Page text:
Could a pending bill spark a new War of the Roses?
Some of our friends east of the Susquehanna River seem to think so.
House Bill 1177, which has passed the Senate and House, finally would allow York County to raise its hotel tax from 3 percent to 5 percent.
This is something our local delegation, the county commissioners and tourism officials have been working on for three years.
The tax — paid by those who rent rooms in the county — currently generates about $1.5 million a year, and the increase would boost that by another $1 million annually.
The revenue would be used to promote our local tourism industry, including funds designated for the York Expo Center, Rail Trail and other local attractions.
The bill itself doesn't raise the tax — it only allows the York County commissioners to do so if they choose.
And they've indicated they will choose — and gladly.
While visitors pay the hotel tax, the money is pumped back into the local economy.
The increase, for instance, will allow the York County Convention & Visitors Bureau to "be more nimble and opportunistic" in attracting tourism money to the county, said president Anne Druck.
It's not like we'd be way out of line, either.
Neighboring Lancaster, Dauphin and Adams counties already have a 5 percent hotel tax.
Still, the prospect of an even playing field seems to have tourism officials nervous in Lancaster County, where the lion's share of its hotel tax now shores up a struggling convention center.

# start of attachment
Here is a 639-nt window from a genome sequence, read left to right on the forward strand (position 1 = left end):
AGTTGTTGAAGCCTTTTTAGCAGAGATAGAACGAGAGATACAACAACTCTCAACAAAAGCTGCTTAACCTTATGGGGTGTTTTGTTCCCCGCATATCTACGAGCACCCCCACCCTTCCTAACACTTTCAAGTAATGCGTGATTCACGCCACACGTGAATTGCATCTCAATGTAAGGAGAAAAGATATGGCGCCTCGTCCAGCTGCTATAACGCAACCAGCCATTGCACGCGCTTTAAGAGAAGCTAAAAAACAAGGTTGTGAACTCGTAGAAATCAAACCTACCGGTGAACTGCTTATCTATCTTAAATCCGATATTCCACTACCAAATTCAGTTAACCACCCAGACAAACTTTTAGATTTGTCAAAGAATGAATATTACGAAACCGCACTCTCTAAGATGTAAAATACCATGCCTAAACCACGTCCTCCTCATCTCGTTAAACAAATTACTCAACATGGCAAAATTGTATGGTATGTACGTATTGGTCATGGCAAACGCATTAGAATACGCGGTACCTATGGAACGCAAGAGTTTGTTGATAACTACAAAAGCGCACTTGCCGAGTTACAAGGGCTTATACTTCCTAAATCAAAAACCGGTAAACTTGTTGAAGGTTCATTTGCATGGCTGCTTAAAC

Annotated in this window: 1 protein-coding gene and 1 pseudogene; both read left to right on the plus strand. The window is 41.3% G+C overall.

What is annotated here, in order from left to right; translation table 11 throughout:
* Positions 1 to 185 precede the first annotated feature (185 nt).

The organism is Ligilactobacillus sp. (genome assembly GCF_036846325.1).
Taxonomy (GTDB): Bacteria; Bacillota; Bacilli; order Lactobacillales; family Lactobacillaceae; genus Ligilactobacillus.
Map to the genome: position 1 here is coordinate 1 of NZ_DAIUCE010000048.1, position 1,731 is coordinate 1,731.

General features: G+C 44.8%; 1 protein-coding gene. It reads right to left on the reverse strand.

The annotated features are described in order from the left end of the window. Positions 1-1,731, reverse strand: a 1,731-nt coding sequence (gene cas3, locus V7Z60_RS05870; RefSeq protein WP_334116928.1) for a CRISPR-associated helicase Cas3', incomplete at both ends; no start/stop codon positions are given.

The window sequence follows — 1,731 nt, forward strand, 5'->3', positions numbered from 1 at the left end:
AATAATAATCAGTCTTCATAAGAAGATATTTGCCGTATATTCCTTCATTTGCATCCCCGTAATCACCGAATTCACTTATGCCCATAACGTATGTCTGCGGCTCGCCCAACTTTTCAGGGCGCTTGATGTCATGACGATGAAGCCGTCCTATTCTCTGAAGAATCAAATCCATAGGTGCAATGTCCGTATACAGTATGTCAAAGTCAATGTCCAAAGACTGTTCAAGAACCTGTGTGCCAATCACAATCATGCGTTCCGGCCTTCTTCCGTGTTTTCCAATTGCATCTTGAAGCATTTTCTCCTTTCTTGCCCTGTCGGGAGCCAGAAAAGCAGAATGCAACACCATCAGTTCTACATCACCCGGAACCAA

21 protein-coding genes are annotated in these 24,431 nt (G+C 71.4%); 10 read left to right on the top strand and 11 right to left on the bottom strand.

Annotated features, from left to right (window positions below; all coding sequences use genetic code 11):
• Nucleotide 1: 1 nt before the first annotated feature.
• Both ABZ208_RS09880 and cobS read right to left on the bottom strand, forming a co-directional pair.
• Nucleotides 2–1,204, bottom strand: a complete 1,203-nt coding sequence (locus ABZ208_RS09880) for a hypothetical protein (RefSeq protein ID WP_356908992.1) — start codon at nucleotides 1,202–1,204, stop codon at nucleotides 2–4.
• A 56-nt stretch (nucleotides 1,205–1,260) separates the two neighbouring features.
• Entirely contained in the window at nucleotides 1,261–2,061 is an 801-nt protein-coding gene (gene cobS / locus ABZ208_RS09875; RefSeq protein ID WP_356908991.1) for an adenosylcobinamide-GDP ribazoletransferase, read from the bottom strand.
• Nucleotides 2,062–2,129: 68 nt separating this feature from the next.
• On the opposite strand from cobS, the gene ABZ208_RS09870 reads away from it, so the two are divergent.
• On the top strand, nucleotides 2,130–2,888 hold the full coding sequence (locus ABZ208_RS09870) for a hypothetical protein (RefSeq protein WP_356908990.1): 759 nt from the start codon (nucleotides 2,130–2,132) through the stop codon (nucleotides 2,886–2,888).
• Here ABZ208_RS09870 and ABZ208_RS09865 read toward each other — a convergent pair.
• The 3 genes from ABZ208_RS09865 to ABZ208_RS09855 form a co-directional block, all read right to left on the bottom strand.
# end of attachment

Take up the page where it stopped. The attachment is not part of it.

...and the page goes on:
"If York is advertising in the same markets we are, then it follows that a potential rise in their marketing efforts, coupled with a flat or decreased marketing budget for us, could have a detrimental effect on our share of the region's visitor numbers," Kathleen Frankford, president of the Pennsylvania Dutch Convention & Visitors Bureau, told Lancaster Online.
We understand the concern, especially in Lancaster County, where 11 percent of the workforce is employed in the tourism industry, according to the news website.
But we're all in this together, and what's good for York County also helps our neighbors to both the east and the west.
Tourists who visit Gettysburg, for instance, are just a short hop from our nation's first capital and then only a short drive to Amish country.
It seems to us the three counties shouldn't be competing for visitors at all.
We should be pooling our resources to market our entire region as the destination with the most bang for the tourist's buck.